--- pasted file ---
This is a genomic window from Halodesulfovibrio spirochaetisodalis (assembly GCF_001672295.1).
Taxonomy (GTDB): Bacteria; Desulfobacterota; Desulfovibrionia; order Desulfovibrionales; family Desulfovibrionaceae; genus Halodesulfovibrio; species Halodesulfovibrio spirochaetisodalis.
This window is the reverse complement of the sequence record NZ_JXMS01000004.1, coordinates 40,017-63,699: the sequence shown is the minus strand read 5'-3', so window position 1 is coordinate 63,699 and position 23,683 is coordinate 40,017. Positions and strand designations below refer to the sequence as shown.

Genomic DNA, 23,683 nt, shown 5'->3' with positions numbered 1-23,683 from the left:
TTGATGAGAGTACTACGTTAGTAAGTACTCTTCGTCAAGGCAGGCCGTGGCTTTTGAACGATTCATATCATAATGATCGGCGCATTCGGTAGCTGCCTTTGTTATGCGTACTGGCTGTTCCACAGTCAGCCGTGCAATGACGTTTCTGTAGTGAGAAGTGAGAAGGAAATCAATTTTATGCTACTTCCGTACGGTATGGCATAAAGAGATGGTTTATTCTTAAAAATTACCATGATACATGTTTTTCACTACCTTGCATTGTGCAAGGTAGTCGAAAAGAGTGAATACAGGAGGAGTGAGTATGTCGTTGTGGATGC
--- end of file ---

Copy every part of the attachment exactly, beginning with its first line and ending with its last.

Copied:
This is a genomic window from Halodesulfovibrio spirochaetisodalis (assembly GCF_001672295.1).
Taxonomy (GTDB): Bacteria; Desulfobacterota; Desulfovibrionia; order Desulfovibrionales; family Desulfovibrionaceae; genus Halodesulfovibrio; species Halodesulfovibrio spirochaetisodalis.
This window is the reverse complement of the sequence record NZ_JXMS01000004.1, coordinates 40,017-63,699: the sequence shown is the minus strand read 5'-3', so window position 1 is coordinate 63,699 and position 23,683 is coordinate 40,017. Positions and strand designations below refer to the sequence as shown.

Genomic DNA, 23,683 nt, shown 5'->3' with positions numbered 1-23,683 from the left:
TTGATGAGAGTACTACGTTAGTAAGTACTCTTCGTCAAGGCAGGCCGTGGCTTTTGAACGATTCATATCATAATGATCGGCGCATTCGGTAGCTGCCTTTGTTATGCGTACTGGCTGTTCCACAGTCAGCCGTGCAATGACGTTTCTGTAGTGAGAAGTGAGAAGGAAATCAATTTTATGCTACTTCCGTACGGTATGGCATAAAGAGATGGTTTATTCTTAAAAATTACCATGATACATGTTTTTCACTACCTTGCATTGTGCAAGGTAGTCGAAAAGAGTGAATACAGGAGGAGTGAGTATGTCGTTGTGGATGC